Over the course of the U.S. presidential campaign, we learned that Donald Trump is a racist, sexist, belligerent, bullheaded bigmouth. But is there a different side of President-elect Trump that we don’t know about? Actually, there are a few stories of Trump’s generosity that did not receive much attention during the presidential campaign.
A farmer from Georgia
In 1986, a Georgia farmer named Lenard Hill owed the bank $300,000 and was about to lose his farm. He desperately wanted to keep his family farm of three generations, so he purchased a large life insurance policy so that his family could claim the proceeds in the event of his death.
Just before the farm’s scheduled sale, he committed suicide in an attempt to stop the foreclosure. However, he never knew that his insurance policy had an exemption for suicides and the sale was re-scheduled following his tragic death.
Mr. Hill’s desperate act soon became national news. When Trump heard about it, he called Mr. Hill’s widow to offer help. He pressured the bank to give the family a month to gather the remaining funds, and then helped pay a portion of the debt so that Mrs. Hill could keep her late husband’s farm.
Thirty years later, when Trump was at a campaign event in South Carolina, a 50-year-old woman told the gathered crowd about her father’s suicide in the face of a bank foreclosure and how Donald Trump helped her widowed mother:
“What I want you all to know is how kindhearted and caring he is. He cares about America. He cares about farmers, He cares about veterans. He truly wants to make America great again, and I think if we help him, we can get there.”
Rescuing a beauty queen
In 2006, Miss Kentucky, Tara Conner, won the Miss USA title. Shortly after being crowned, her unbecoming behavior began to make headlines. The media ran reports of her underage drinking and drug abuse, as well as scandalous photos.
When Trump, co-owner of the Miss USA organization, called a press conference, everyone expected him to strip Conner of her title. Instead, he offered her a second chance and Connor agreed to go to rehab.
Trump’s decision changed Conner’s life. After her successful detoxification, she became an advocate for those whose lives have been impacted by addiction.
A plane ride
In 1988, Rabbi Harold Ten’s 3-year-old son Andrew was diagnosed with a rare disease and needed special accommodations for a cross county flight. All commercial airlines refused to take the little boy from Los Angeles to New York City for medical treatment as he required several large pieces of medical equipment.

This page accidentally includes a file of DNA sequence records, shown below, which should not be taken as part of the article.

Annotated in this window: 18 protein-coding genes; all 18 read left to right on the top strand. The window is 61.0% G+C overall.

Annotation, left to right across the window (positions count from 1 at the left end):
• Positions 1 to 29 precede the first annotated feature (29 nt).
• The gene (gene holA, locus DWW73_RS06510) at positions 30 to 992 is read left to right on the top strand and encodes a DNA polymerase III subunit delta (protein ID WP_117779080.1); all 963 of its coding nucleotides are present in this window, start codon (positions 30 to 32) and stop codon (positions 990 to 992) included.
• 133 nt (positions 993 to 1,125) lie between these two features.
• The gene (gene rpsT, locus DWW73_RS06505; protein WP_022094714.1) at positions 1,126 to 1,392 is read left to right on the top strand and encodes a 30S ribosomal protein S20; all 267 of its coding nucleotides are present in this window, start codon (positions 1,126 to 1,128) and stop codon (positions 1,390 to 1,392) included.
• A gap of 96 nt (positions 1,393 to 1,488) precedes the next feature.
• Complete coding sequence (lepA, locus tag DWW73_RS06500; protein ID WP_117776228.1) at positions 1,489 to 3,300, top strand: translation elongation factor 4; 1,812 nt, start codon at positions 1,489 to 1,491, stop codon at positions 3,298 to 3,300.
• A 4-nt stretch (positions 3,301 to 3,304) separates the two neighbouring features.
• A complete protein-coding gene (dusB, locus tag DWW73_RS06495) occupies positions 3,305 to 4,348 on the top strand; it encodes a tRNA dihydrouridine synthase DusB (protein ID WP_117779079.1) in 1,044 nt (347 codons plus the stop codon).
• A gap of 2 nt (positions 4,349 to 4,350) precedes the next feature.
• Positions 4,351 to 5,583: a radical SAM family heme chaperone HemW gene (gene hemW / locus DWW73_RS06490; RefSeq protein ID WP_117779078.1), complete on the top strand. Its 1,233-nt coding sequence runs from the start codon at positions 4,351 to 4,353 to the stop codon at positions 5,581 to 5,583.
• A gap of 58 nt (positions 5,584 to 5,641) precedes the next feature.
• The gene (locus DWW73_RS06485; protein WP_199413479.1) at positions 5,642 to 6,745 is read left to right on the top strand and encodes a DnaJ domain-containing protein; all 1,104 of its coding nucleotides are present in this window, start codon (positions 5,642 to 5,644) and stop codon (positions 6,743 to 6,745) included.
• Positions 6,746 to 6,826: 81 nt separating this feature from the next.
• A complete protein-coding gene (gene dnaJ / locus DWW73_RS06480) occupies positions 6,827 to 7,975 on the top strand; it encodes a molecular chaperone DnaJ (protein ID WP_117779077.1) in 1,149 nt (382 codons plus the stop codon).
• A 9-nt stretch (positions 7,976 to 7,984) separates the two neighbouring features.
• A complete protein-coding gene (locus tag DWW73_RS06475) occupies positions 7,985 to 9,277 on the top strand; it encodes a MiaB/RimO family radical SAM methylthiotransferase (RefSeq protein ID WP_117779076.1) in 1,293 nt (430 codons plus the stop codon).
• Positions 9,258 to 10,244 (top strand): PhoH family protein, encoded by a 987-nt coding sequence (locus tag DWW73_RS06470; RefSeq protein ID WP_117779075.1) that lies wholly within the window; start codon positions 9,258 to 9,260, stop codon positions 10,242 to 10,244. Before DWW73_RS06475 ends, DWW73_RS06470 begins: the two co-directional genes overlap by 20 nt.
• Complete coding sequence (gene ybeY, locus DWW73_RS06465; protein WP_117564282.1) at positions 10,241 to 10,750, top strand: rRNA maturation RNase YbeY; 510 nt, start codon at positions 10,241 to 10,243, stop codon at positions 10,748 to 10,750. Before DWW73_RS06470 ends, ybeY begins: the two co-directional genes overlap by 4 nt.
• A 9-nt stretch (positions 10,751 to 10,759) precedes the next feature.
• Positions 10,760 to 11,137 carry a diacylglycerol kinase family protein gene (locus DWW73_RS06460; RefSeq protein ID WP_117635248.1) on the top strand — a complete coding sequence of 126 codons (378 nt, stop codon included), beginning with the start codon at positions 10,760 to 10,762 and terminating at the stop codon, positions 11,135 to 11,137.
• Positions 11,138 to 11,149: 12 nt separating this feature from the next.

In desperation, Rabbi Ten called Trump, who agreed to provide his private airplane for the cross-country flight. Andrew’s father said:
“Mr. Trump did not hesitate when we called him up. He said: ‘Yes, I’ll send my plane out.’” Afterwards, Trump told a reporter: “Rescuing a little boy is the right thing to do, so I did it.”
Praising a driver’s good deed
A Buffalo, New York bus driver was driving along his regular route in 2003 when he spotted a woman standing on the edge of an overpass, looking down at an expressway. Fearing that she wanted to take her own life, he stopped his bus and helped her back over the guardrail. When Trump heard the news accounts of the good deed, he praised the driver and gave him $10,000 as a reward. Trump said:
“I love doing it when I see something wonderful like that.”
Helping the victims of hurricane Sandy
In 2012, hurricane Sandy battered much of the eastern United States. Trump’s home of New York City was especially hard hit. He opened the atrium of Trump Tower to hundreds of people forced to evacuate their homes, serving up free coffee and food throughout the day. Trump said:
“We invited the public in and we took care of the people and I’m very happy about that.”
A skating rink for Central Park
The Wollman Rink in Central Park fell into utter disrepair during the New York City fiscal crisis. The city embarked on a total refurbishment of the facility in 1980, but after six years and $13 million, they announced that they would have to start all over again and it would another two years to complete. The rink became an emblem of civic dysfunction.
Trump, who could see from his office window the messy construction site that the Wollman Rink had been for years, saw an opportunity. He asked Mayor Koch if he could complete the work but was turned down by him. Eventually, as public pressure mounted, Koch turned the project over to Trump and in just three months, the refurbishment was completed for $2.25 million dollars, half of the estimated cost.
Translation by Yi Ming